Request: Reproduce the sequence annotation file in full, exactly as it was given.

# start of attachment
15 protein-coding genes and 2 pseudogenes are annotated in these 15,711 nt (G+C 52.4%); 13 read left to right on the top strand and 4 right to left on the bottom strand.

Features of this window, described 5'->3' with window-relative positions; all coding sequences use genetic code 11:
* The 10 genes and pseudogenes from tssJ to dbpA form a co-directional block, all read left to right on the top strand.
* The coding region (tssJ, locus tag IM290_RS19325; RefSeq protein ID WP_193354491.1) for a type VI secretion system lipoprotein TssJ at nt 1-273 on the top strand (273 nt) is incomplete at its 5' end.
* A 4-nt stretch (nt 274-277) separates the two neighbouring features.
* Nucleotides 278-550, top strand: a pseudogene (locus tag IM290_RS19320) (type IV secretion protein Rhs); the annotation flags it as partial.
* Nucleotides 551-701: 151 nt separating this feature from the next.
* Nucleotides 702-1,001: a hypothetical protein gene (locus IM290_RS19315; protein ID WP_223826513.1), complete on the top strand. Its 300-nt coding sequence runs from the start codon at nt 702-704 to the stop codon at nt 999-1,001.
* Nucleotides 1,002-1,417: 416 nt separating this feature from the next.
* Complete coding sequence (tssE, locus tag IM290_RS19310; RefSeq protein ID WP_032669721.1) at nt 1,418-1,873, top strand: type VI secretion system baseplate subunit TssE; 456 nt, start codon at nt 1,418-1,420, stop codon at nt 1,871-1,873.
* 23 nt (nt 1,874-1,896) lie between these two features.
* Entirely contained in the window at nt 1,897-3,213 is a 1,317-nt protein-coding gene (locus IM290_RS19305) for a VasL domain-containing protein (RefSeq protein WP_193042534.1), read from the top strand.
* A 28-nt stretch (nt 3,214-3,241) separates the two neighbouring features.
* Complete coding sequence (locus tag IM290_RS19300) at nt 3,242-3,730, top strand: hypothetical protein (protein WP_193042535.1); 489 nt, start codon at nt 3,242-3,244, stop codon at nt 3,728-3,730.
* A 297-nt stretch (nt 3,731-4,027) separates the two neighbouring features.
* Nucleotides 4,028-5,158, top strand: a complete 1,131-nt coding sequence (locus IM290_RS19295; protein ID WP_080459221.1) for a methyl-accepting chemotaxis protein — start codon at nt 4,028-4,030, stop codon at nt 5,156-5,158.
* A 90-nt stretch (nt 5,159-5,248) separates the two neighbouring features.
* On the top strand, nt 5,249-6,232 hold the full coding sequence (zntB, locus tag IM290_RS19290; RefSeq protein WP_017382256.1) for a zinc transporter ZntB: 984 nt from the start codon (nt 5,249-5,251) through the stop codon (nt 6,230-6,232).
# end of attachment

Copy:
15 protein-coding genes and 2 pseudogenes are annotated in these 15,711 nt (G+C 52.4%); 13 read left to right on the top strand and 4 right to left on the bottom strand.

Features of this window, described 5'->3' with window-relative positions; all coding sequences use genetic code 11:
* The 10 genes and pseudogenes from tssJ to dbpA form a co-directional block, all read left to right on the top strand.
* The coding region (tssJ, locus tag IM290_RS19325; RefSeq protein ID WP_193354491.1) for a type VI secretion system lipoprotein TssJ at nt 1-273 on the top strand (273 nt) is incomplete at its 5' end.
* A 4-nt stretch (nt 274-277) separates the two neighbouring features.
* Nucleotides 278-550, top strand: a pseudogene (locus tag IM290_RS19320) (type IV secretion protein Rhs); the annotation flags it as partial.
* Nucleotides 551-701: 151 nt separating this feature from the next.
* Nucleotides 702-1,001: a hypothetical protein gene (locus IM290_RS19315; protein ID WP_223826513.1), complete on the top strand. Its 300-nt coding sequence runs from the start codon at nt 702-704 to the stop codon at nt 999-1,001.
* Nucleotides 1,002-1,417: 416 nt separating this feature from the next.
* Complete coding sequence (tssE, locus tag IM290_RS19310; RefSeq protein ID WP_032669721.1) at nt 1,418-1,873, top strand: type VI secretion system baseplate subunit TssE; 456 nt, start codon at nt 1,418-1,420, stop codon at nt 1,871-1,873.
* 23 nt (nt 1,874-1,896) lie between these two features.
* Entirely contained in the window at nt 1,897-3,213 is a 1,317-nt protein-coding gene (locus IM290_RS19305) for a VasL domain-containing protein (RefSeq protein WP_193042534.1), read from the top strand.
* A 28-nt stretch (nt 3,214-3,241) separates the two neighbouring features.
* Complete coding sequence (locus tag IM290_RS19300) at nt 3,242-3,730, top strand: hypothetical protein (protein WP_193042535.1); 489 nt, start codon at nt 3,242-3,244, stop codon at nt 3,728-3,730.
* A 297-nt stretch (nt 3,731-4,027) separates the two neighbouring features.
* Nucleotides 4,028-5,158, top strand: a complete 1,131-nt coding sequence (locus IM290_RS19295; protein ID WP_080459221.1) for a methyl-accepting chemotaxis protein — start codon at nt 4,028-4,030, stop codon at nt 5,156-5,158.
* A 90-nt stretch (nt 5,159-5,248) separates the two neighbouring features.
* On the top strand, nt 5,249-6,232 hold the full coding sequence (zntB, locus tag IM290_RS19290; RefSeq protein WP_017382256.1) for a zinc transporter ZntB: 984 nt from the start codon (nt 5,249-5,251) through the stop codon (nt 6,230-6,232).